Archive for March 1st, 2012

Grab your box of tissues, chick flick, pint of Ben & Jerry’s and – your ATM card? That’s right, Bank of America. We’ve got some breaking up to do.

You see, it’s not you; it’s me. Well, actually, it really is you. You’re too big to fail and I just don’t think you’re strong enough to make it through hard times.

But, dear banking behemoth, it doesn’t have to hurt. As smaller, less complex institutions, you wouldn’t put us all in jeopardy if your strength did slip (and a New York University study predicted you’re the most likely to).

There are things you can do to feel better.

Put a little pep back in your step with some heartfelt belted oldies. You remember that old diddy, “Breaking Up Is Hard to Do,” don’t you? Well, here’s a new spin.

There’s nothing better to cheer you up than seeing Geithner get down, Bernanke boogie and Paulson get frisky for finance. We couldn’t forget Ken Lewis or Brian Moynihan either. Let’s break it down and break them up.

Public Citizen presents, “Breaking Up Is Hard to Do,” Bank of America style.

Tuesday saw the Republican presidential primary in Michigan come down to the wire, with the final push to the finish line determining the undisputed winners, which were  . . . the funders of Mitt Romney’s SuperPAC, easily the top spender in the state, and other high-powered donors (some of them unknown). Most of that spending, of course, was on negative ads.

Just as with Florida (which saw the worst of it) and other competitive primary states before, the people of Michigan are now cleaning off a heavy dose of slime– one enabled by the U.S. Supreme Court’s ruling in Citizens United vs. Federal Election Commission and paid for by super-rich CEOs and, increasingly, corporations.

This spending and slime, of course, has nothing to do with backers’ substantial congressional lobbying expenditures, a connection that led our own campaign-finance guru Craig Holman to observe that “Citizens United has elevated lobbying entities to kingmaker status.” (Oh, and as for the cottage industry that has sprung up denying that the Citizens United ruling has anything to do with this mess, see useful correctives from the Sunlight Foundation and from election-law scholar Rick Hasen.)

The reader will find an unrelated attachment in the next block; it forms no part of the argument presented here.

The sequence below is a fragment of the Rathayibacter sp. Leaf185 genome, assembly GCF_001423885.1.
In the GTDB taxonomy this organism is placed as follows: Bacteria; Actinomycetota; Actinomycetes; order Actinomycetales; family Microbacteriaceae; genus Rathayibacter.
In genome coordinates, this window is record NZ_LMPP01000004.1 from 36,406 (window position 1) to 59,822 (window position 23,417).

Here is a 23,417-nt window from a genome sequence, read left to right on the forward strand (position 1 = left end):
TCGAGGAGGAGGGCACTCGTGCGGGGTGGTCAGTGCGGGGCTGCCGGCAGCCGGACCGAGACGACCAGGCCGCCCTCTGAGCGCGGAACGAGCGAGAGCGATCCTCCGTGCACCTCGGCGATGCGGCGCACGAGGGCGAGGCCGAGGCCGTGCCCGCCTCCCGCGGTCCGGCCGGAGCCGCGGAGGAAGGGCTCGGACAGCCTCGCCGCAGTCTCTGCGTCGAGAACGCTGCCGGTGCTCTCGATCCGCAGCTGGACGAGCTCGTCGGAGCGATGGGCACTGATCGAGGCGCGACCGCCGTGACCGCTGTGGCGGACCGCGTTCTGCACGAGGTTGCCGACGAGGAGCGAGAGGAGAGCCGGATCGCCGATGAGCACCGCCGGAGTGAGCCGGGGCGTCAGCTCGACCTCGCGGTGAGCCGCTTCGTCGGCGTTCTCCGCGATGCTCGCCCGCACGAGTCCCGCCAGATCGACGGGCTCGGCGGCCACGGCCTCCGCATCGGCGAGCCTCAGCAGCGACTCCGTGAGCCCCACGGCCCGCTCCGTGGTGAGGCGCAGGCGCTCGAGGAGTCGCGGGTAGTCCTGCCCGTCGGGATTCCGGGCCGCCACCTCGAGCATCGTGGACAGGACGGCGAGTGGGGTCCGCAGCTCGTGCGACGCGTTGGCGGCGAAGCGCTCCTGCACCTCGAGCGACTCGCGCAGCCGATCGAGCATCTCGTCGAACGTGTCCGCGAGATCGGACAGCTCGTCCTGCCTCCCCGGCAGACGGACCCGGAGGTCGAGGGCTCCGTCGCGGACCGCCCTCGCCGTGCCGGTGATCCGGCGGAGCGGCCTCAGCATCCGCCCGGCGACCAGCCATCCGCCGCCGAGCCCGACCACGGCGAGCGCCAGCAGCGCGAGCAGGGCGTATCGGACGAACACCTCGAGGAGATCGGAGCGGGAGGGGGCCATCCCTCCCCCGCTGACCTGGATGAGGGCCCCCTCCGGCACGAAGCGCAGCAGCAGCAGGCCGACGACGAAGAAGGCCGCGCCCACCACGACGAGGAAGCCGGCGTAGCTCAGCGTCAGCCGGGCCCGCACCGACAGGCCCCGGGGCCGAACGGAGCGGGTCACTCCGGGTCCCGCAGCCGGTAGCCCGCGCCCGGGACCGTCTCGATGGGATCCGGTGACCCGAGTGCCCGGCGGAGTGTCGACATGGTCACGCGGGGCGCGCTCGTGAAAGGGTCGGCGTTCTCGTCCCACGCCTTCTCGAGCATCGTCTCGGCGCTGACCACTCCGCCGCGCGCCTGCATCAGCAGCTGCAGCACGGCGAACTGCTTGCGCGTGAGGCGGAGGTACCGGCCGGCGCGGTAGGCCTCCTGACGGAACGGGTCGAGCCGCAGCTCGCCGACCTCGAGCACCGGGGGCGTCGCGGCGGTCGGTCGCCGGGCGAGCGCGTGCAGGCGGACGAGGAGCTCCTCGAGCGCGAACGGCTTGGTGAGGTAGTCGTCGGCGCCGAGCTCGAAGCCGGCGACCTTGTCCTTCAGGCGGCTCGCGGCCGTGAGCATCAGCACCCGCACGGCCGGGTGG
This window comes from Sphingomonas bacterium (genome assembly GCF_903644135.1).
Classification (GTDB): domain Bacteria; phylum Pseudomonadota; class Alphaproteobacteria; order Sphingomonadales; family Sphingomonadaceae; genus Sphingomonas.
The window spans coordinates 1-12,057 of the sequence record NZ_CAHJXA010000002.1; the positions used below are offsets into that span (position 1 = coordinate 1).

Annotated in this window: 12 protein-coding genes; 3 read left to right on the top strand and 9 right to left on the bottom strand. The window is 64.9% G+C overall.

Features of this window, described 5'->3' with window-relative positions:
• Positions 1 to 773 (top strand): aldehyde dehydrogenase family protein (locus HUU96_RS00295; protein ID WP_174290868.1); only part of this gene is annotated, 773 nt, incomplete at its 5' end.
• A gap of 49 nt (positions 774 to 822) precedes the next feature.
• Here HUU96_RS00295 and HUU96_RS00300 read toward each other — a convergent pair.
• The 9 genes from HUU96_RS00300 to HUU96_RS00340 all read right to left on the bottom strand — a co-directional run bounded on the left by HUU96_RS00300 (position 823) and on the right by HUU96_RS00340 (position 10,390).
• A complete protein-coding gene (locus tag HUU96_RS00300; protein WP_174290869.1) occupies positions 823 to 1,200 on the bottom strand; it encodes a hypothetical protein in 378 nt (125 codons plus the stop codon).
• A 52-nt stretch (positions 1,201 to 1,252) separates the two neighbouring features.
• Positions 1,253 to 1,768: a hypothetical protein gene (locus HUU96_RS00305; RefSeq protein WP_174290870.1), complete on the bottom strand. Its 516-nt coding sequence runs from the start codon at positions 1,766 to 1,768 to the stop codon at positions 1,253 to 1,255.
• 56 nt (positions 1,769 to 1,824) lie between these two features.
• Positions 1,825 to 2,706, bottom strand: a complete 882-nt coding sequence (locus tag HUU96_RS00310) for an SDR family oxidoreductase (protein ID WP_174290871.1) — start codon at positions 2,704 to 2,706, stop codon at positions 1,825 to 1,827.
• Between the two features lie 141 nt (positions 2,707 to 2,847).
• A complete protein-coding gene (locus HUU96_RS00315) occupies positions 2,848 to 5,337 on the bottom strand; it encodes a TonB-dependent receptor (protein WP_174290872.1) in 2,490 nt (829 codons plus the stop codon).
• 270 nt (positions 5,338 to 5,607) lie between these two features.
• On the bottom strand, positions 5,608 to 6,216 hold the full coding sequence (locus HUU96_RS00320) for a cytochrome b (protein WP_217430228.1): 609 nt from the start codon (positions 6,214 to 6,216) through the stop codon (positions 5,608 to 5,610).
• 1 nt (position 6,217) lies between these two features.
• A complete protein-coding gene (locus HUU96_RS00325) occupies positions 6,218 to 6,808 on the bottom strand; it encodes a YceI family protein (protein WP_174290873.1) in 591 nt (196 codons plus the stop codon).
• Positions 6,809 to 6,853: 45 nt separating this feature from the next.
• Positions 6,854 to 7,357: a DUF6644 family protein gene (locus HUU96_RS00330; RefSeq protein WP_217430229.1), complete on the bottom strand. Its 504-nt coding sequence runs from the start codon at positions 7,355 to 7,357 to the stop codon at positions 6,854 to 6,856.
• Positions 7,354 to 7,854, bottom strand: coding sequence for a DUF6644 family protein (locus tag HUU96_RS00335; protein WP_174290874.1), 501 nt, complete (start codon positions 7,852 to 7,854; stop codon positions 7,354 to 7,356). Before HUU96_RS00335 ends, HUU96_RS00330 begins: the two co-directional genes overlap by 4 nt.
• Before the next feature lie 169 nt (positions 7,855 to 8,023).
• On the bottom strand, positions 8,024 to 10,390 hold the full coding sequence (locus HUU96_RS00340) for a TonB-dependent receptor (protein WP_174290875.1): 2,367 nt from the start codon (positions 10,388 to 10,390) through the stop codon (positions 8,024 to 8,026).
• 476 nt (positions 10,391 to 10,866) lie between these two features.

Now that primaries in Iowa, South Carolina and other early primary states are over, it’s onward to next week’s “Super Tuesday” primaries in states like Georgia and beyond, with casino magnate Sheldon Adelson making another “substantial donation” to the pro-Newt-Gingrich “Winning Our Future” Super PAC and those bankrolling other candidates following suit. Super PACs are also playing a growing role in congressional races, so as depressing as it is to note, this upcoming Tuesday is really only the beginning of a long election season.

In fact, you just might as well call this coming series of primaries “Super PAC Tuesday” given the dominant role they’ve come to play. So that’s what we’re going to do, using social media to amplify and harness Americans’ disgust with the auctioning and debasement of our democracy.

Starting today and through Tuesday, Public Citizen, our Democracy Is For People campaign (Twitter: @RuleByUs), and allied organizations, elected officials and citizen activists will be tweeting about ongoing money-in-politics news with the hashtag #SuperPACTuesday.

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